• 6. Joining the party at age 18, Peña Nieto represents Mexico's <a href="" target="_hplink">Institutional Revolutionary Party (PRI)</a>, which ruled Mexico for 71 years, until rival National Action Party (PAN) candidate Vicente Fox was elected president in 2000. Most notable in his affiliation with PRI is Peña Nieto's membership in the "<a href="" target="_hplink">Grupo Atlacomulco</a>," a notoriously powerful clique within the political party. <em>Enrique Pena Nieto delivers a speech to supporters during a rally in Mexico City, Sunday, Nov. 27, 2011.</em> (AP Photo/Marco Ugarte)

  • 7. He's in this ridiculously cheesy Christmas video with his wife. In the video EPN says he plans to be the best man he can be in the upcoming year, among other well-recited lines. Peña Nieto is married to <a href="" target="_hplink">Angelica Rivera</a>, a Mexican telenova actress known for her role as a tequila maker in "Destilando Amor," or "Distilling Love" in Spanish. She's called "<a href="" target="_hplink">La Gaviota</a>," Spanish for "the seagull," after her soap opera character's name.

  • 8. The popular "<a href="" target="_hplink">YoSoy132</a>" movement sprung up in direct opposition of Peña Nieto, almost by accident. During an appearance at Mexico City's Ibero University, a mob of students protested the PRI candidate, shouting, "La Ibero doesn't love you!" The next day, media outlets portrayed the appearance as a success, and a university professor said the demonstrators weren't students, but paid thugs. In response, 131 students uploaded videos to YouTube, identifying themselves as protesters. From there, the movement went viral, giving birth to "YoSoy132", which translates to "I am the 132nd," with movement supporters claiming to be the next member. <em>A supporter of the "I am 132" movement holds up a candle during a march in silence with torches and candles in Mexico City, Saturday, June 30, 2012.</em> (AP Photo/Christian Palma)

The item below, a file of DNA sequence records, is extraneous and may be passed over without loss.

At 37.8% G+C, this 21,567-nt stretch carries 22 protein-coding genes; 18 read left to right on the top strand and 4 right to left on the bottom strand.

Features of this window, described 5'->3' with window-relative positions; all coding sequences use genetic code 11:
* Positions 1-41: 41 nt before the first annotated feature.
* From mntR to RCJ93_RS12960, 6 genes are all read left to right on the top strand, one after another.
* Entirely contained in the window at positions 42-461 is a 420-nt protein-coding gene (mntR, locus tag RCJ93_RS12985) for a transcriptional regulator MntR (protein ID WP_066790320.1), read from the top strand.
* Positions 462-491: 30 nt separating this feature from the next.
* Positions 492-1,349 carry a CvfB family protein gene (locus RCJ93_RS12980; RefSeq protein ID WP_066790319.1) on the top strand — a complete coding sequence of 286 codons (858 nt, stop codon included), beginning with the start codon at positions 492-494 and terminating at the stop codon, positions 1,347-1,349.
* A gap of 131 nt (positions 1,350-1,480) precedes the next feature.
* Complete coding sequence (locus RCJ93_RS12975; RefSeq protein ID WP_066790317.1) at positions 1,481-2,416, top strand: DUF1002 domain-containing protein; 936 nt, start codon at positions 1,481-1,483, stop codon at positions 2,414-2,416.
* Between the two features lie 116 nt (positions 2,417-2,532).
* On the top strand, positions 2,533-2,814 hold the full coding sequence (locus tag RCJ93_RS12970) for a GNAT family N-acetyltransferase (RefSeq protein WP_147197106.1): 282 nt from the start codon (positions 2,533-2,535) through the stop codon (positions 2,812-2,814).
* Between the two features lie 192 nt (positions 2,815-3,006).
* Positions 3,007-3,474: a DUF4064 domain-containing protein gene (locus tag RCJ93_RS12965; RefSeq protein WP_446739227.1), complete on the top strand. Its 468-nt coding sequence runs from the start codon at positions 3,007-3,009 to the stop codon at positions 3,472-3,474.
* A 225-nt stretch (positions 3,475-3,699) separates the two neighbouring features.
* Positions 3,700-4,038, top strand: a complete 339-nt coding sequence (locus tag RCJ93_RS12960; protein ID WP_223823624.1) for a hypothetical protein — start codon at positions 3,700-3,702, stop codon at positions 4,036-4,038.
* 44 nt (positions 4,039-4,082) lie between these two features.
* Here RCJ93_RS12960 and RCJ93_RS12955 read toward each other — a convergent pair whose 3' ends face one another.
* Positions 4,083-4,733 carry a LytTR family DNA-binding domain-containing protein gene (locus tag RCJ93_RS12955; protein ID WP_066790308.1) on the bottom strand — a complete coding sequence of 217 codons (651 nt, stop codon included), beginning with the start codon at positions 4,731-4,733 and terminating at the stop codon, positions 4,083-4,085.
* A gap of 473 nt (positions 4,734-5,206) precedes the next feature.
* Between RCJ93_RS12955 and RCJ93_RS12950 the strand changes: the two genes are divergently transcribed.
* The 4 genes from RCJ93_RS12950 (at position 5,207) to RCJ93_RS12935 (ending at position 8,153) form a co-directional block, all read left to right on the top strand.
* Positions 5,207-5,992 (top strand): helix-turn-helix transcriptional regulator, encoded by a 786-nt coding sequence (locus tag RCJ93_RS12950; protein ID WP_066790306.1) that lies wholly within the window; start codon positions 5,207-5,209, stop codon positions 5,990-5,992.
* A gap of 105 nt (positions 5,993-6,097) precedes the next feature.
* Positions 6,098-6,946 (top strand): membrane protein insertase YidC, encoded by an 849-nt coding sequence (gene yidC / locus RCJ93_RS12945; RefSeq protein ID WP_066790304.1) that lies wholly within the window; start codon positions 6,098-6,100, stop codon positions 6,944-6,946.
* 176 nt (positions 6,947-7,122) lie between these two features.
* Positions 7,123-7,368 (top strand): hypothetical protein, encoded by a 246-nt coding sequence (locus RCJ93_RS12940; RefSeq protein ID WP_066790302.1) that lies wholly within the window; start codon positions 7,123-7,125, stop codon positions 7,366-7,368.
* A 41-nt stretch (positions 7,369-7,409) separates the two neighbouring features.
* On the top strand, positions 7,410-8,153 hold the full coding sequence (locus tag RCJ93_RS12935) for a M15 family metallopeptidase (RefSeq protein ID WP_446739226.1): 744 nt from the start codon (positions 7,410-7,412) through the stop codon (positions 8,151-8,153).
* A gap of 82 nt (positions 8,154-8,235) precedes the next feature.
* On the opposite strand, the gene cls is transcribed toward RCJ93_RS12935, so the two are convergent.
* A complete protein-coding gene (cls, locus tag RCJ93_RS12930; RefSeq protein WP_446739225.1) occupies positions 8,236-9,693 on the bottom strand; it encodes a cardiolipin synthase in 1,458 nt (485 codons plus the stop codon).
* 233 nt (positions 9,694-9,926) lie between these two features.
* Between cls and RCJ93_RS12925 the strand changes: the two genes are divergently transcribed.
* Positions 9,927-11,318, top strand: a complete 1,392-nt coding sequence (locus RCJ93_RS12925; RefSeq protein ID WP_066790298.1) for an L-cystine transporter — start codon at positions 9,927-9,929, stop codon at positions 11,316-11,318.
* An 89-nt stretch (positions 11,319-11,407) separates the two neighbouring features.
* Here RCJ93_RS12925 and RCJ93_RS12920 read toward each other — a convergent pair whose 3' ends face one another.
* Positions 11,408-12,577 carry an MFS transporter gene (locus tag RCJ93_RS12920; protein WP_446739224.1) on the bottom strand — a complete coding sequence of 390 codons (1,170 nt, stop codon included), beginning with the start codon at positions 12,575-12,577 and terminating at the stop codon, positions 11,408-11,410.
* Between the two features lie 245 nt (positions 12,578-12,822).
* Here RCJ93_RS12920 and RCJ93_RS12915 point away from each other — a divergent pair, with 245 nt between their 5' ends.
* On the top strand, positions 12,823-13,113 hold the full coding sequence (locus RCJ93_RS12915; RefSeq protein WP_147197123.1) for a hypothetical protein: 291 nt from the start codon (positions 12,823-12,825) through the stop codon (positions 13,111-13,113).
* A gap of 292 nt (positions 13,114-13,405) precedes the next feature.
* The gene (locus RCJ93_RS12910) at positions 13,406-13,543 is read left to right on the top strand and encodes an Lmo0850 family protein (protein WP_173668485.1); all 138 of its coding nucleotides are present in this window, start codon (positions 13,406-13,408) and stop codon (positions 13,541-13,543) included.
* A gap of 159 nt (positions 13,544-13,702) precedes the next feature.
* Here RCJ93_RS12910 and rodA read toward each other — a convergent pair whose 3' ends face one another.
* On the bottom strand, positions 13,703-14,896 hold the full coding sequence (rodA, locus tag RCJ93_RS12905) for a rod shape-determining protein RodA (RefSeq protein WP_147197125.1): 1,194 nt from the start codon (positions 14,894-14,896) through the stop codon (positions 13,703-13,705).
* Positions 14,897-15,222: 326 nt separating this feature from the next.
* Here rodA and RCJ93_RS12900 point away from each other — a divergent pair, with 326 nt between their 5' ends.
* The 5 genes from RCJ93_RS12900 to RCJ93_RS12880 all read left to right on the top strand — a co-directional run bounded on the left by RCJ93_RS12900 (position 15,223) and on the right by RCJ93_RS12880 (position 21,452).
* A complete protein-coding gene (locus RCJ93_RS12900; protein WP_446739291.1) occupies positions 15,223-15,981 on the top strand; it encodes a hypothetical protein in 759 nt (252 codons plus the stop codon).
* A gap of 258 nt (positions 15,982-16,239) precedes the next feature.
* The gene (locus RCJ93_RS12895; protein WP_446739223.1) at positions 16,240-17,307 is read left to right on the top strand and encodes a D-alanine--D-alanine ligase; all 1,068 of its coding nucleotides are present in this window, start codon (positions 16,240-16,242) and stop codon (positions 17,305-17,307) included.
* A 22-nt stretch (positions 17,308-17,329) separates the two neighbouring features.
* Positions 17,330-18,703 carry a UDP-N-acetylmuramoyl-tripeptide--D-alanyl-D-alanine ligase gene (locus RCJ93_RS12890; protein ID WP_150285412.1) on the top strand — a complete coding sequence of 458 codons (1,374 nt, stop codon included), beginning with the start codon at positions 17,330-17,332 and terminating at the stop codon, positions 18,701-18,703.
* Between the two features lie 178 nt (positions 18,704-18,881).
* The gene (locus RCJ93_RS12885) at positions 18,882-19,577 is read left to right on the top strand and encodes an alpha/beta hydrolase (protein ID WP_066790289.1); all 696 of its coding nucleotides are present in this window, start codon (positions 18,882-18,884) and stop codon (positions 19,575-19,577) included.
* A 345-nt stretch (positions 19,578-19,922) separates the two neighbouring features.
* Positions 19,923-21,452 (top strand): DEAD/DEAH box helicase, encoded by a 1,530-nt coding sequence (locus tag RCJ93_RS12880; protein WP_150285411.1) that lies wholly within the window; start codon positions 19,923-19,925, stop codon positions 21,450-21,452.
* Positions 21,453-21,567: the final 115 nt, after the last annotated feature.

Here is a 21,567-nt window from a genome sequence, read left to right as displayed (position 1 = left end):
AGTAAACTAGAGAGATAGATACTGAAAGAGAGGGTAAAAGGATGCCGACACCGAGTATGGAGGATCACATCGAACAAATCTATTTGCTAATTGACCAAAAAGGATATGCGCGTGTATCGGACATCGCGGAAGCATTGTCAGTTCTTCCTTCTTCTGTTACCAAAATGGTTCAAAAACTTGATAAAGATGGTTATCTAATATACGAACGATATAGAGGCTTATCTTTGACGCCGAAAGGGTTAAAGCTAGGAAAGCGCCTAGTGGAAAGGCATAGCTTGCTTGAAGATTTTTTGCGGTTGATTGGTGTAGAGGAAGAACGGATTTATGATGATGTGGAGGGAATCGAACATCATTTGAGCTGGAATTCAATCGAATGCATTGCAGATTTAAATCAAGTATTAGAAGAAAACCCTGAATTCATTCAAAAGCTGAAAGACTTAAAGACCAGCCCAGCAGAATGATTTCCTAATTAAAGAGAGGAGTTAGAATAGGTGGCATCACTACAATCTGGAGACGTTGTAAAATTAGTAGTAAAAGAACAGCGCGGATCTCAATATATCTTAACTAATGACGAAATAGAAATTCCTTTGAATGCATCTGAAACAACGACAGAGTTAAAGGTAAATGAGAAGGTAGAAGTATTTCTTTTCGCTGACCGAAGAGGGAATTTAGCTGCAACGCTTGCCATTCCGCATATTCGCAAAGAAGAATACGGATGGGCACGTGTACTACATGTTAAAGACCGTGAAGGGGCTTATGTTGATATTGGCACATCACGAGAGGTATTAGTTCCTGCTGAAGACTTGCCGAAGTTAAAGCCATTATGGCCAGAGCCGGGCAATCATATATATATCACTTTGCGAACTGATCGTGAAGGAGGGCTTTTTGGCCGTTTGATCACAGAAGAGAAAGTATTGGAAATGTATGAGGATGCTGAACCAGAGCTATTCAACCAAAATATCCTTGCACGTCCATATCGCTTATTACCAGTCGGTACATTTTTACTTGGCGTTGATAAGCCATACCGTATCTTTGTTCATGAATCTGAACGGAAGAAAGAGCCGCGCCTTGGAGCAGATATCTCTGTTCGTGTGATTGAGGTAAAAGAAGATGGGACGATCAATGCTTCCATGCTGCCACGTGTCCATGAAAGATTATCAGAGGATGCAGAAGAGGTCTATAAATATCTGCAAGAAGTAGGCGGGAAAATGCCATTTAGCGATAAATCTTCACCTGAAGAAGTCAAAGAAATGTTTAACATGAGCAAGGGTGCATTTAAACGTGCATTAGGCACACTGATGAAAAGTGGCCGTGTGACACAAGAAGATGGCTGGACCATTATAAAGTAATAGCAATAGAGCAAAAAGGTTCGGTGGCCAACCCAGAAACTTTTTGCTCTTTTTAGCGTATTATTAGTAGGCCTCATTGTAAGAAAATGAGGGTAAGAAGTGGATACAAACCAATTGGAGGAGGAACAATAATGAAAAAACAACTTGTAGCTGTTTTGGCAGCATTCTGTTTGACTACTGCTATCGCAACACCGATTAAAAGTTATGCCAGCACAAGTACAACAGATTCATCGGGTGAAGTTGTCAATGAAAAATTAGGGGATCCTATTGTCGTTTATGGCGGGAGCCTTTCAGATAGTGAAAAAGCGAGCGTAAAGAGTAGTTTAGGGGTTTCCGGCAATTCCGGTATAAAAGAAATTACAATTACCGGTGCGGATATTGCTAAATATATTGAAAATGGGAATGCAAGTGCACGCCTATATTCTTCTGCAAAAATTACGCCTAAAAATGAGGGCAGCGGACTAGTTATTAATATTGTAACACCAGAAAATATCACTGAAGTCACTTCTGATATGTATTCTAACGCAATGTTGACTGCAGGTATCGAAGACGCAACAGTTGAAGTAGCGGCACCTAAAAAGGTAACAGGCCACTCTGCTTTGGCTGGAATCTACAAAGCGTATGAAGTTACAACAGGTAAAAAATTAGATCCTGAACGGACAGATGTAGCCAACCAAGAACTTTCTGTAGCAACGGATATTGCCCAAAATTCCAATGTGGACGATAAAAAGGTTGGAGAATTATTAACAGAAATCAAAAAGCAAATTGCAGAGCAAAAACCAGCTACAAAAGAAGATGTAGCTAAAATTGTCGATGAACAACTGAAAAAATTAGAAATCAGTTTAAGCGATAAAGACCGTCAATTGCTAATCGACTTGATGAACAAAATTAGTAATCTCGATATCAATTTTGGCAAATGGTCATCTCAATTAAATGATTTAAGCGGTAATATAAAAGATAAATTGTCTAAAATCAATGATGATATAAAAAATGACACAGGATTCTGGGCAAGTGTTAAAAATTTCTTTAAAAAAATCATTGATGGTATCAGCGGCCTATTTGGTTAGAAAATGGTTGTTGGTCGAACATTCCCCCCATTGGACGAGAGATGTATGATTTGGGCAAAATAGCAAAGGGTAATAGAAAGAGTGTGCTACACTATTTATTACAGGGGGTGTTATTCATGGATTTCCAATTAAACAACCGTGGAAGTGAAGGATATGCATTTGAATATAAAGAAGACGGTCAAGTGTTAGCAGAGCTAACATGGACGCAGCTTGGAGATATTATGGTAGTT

• 9. Rebecca Black, known for her mind-numbingly popular YouTube hit, "<a href="" target="_hplink">Friday</a>," knew exactly which seat to take in the Mexican presidential elections. "Peña Nieto is going to do a <a href="" target="_hplink">fantastic job</a>," the tween singer said. <em>In this April 15, 2011, photo, teen pop singer Rebecca Black poses for a portrait in Los Angeles.</em> (AP)

  • 10. As president, Peña Nieto has promised to retool the Mexican government's war on drugs; rather than focusing on taking down leaders of <a href="" target="_hplink">narco-trafficking cartels</a>, as the Calderón administration has, the president-elect and his team say they'll pour government resources into stationing police and troops in towns and cities plagued by homicide, kidnapping and extortion -- the crimes they claim affect the most Mexican citizens. "What Calderon has been doing is just targeting a few main cartels and splitting them up and what you have is chaos," said one spokesman. <em>Enrique Pena Nieto greets supporters at his party's headquarters in Mexico City, early Monday, July 2, 2012.</em> (AP Photo/Alexandre Meneghini)